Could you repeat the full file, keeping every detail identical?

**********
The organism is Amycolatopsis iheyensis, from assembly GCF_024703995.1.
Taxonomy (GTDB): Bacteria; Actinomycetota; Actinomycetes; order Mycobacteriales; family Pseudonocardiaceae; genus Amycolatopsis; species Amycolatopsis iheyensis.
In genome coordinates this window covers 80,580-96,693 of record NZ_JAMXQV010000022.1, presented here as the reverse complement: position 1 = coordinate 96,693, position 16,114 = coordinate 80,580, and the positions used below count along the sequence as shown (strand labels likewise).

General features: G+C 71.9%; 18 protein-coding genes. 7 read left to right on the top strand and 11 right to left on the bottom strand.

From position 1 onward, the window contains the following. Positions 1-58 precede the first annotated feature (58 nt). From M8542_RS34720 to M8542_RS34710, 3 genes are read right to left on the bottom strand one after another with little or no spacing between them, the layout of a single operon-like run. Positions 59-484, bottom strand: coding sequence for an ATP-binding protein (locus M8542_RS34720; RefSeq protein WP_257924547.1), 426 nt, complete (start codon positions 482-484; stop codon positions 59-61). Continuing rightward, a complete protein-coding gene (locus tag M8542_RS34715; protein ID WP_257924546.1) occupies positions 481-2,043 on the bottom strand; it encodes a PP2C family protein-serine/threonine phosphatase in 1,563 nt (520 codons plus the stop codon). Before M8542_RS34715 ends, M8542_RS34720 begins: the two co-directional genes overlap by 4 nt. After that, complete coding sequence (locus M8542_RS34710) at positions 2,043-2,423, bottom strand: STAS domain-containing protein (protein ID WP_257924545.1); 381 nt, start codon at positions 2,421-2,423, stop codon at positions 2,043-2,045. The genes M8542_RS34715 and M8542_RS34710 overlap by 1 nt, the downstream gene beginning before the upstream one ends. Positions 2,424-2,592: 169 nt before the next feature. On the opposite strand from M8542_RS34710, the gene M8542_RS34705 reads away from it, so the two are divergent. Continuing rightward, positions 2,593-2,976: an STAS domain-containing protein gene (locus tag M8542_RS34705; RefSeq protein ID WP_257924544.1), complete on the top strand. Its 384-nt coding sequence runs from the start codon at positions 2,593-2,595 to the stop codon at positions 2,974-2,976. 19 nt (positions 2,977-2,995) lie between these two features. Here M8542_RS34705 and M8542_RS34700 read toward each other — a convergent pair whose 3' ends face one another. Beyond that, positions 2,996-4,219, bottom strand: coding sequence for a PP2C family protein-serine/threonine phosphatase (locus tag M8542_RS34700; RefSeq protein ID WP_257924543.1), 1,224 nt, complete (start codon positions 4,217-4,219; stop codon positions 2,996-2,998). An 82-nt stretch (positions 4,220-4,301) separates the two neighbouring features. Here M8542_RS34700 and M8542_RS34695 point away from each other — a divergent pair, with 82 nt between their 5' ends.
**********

The organism is Amycolatopsis iheyensis, from assembly GCF_024703995.1.
Taxonomy (GTDB): Bacteria; Actinomycetota; Actinomycetes; order Mycobacteriales; family Pseudonocardiaceae; genus Amycolatopsis; species Amycolatopsis iheyensis.
In genome coordinates this window covers 80,580-96,693 of record NZ_JAMXQV010000022.1, presented here as the reverse complement: position 1 = coordinate 96,693, position 16,114 = coordinate 80,580, and the positions used below count along the sequence as shown (strand labels likewise).

General features: G+C 71.9%; 18 protein-coding genes. 7 read left to right on the top strand and 11 right to left on the bottom strand.

From position 1 onward, the window contains the following. Positions 1-58 precede the first annotated feature (58 nt). From M8542_RS34720 to M8542_RS34710, 3 genes are read right to left on the bottom strand one after another with little or no spacing between them, the layout of a single operon-like run. Positions 59-484, bottom strand: coding sequence for an ATP-binding protein (locus M8542_RS34720; RefSeq protein WP_257924547.1), 426 nt, complete (start codon positions 482-484; stop codon positions 59-61). Continuing rightward, a complete protein-coding gene (locus tag M8542_RS34715; protein ID WP_257924546.1) occupies positions 481-2,043 on the bottom strand; it encodes a PP2C family protein-serine/threonine phosphatase in 1,563 nt (520 codons plus the stop codon). Before M8542_RS34715 ends, M8542_RS34720 begins: the two co-directional genes overlap by 4 nt. After that, complete coding sequence (locus M8542_RS34710) at positions 2,043-2,423, bottom strand: STAS domain-containing protein (protein ID WP_257924545.1); 381 nt, start codon at positions 2,421-2,423, stop codon at positions 2,043-2,045. The genes M8542_RS34715 and M8542_RS34710 overlap by 1 nt, the downstream gene beginning before the upstream one ends. Positions 2,424-2,592: 169 nt before the next feature. On the opposite strand from M8542_RS34710, the gene M8542_RS34705 reads away from it, so the two are divergent. Continuing rightward, positions 2,593-2,976: an STAS domain-containing protein gene (locus tag M8542_RS34705; RefSeq protein ID WP_257924544.1), complete on the top strand. Its 384-nt coding sequence runs from the start codon at positions 2,593-2,595 to the stop codon at positions 2,974-2,976. 19 nt (positions 2,977-2,995) lie between these two features. Here M8542_RS34705 and M8542_RS34700 read toward each other — a convergent pair whose 3' ends face one another. Beyond that, positions 2,996-4,219, bottom strand: coding sequence for a PP2C family protein-serine/threonine phosphatase (locus tag M8542_RS34700; RefSeq protein ID WP_257924543.1), 1,224 nt, complete (start codon positions 4,217-4,219; stop codon positions 2,996-2,998). An 82-nt stretch (positions 4,220-4,301) separates the two neighbouring features. Here M8542_RS34700 and M8542_RS34695 point away from each other — a divergent pair, with 82 nt between their 5' ends.